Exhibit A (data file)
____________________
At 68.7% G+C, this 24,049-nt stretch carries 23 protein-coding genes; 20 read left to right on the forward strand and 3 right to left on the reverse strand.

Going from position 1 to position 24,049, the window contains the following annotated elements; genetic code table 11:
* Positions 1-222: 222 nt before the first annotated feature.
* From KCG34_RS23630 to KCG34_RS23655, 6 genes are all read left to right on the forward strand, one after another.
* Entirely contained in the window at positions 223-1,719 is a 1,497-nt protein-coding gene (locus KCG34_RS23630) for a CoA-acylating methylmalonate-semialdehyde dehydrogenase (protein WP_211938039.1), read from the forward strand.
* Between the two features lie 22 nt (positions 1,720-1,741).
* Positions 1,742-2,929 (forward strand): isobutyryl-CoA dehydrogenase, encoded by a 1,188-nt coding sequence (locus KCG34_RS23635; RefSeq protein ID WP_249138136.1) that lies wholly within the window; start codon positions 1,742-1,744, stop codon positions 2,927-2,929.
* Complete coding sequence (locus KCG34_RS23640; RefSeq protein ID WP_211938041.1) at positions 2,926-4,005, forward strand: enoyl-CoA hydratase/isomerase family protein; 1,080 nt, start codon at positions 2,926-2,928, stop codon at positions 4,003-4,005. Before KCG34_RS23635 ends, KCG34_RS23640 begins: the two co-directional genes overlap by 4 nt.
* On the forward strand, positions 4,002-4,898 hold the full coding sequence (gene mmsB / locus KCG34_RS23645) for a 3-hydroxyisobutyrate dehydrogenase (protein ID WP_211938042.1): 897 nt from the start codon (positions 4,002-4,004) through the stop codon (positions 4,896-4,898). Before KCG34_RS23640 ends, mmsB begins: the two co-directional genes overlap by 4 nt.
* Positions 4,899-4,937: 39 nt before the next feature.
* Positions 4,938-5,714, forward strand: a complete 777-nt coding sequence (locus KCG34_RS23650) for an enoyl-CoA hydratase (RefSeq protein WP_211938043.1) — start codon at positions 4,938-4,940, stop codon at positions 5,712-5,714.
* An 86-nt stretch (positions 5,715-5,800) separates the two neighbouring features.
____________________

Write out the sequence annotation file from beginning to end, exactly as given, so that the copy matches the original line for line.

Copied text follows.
At 68.7% G+C, this 24,049-nt stretch carries 23 protein-coding genes; 20 read left to right on the forward strand and 3 right to left on the reverse strand.

Going from position 1 to position 24,049, the window contains the following annotated elements; genetic code table 11:
* Positions 1-222: 222 nt before the first annotated feature.
* From KCG34_RS23630 to KCG34_RS23655, 6 genes are all read left to right on the forward strand, one after another.
* Entirely contained in the window at positions 223-1,719 is a 1,497-nt protein-coding gene (locus KCG34_RS23630) for a CoA-acylating methylmalonate-semialdehyde dehydrogenase (protein WP_211938039.1), read from the forward strand.
* Between the two features lie 22 nt (positions 1,720-1,741).
* Positions 1,742-2,929 (forward strand): isobutyryl-CoA dehydrogenase, encoded by a 1,188-nt coding sequence (locus KCG34_RS23635; RefSeq protein ID WP_249138136.1) that lies wholly within the window; start codon positions 1,742-1,744, stop codon positions 2,927-2,929.
* Complete coding sequence (locus KCG34_RS23640; RefSeq protein ID WP_211938041.1) at positions 2,926-4,005, forward strand: enoyl-CoA hydratase/isomerase family protein; 1,080 nt, start codon at positions 2,926-2,928, stop codon at positions 4,003-4,005. Before KCG34_RS23635 ends, KCG34_RS23640 begins: the two co-directional genes overlap by 4 nt.
* On the forward strand, positions 4,002-4,898 hold the full coding sequence (gene mmsB / locus KCG34_RS23645) for a 3-hydroxyisobutyrate dehydrogenase (protein ID WP_211938042.1): 897 nt from the start codon (positions 4,002-4,004) through the stop codon (positions 4,896-4,898). Before KCG34_RS23640 ends, mmsB begins: the two co-directional genes overlap by 4 nt.
* Positions 4,899-4,937: 39 nt before the next feature.
* Positions 4,938-5,714, forward strand: a complete 777-nt coding sequence (locus KCG34_RS23650) for an enoyl-CoA hydratase (RefSeq protein WP_211938043.1) — start codon at positions 4,938-4,940, stop codon at positions 5,712-5,714.
* An 86-nt stretch (positions 5,715-5,800) separates the two neighbouring features.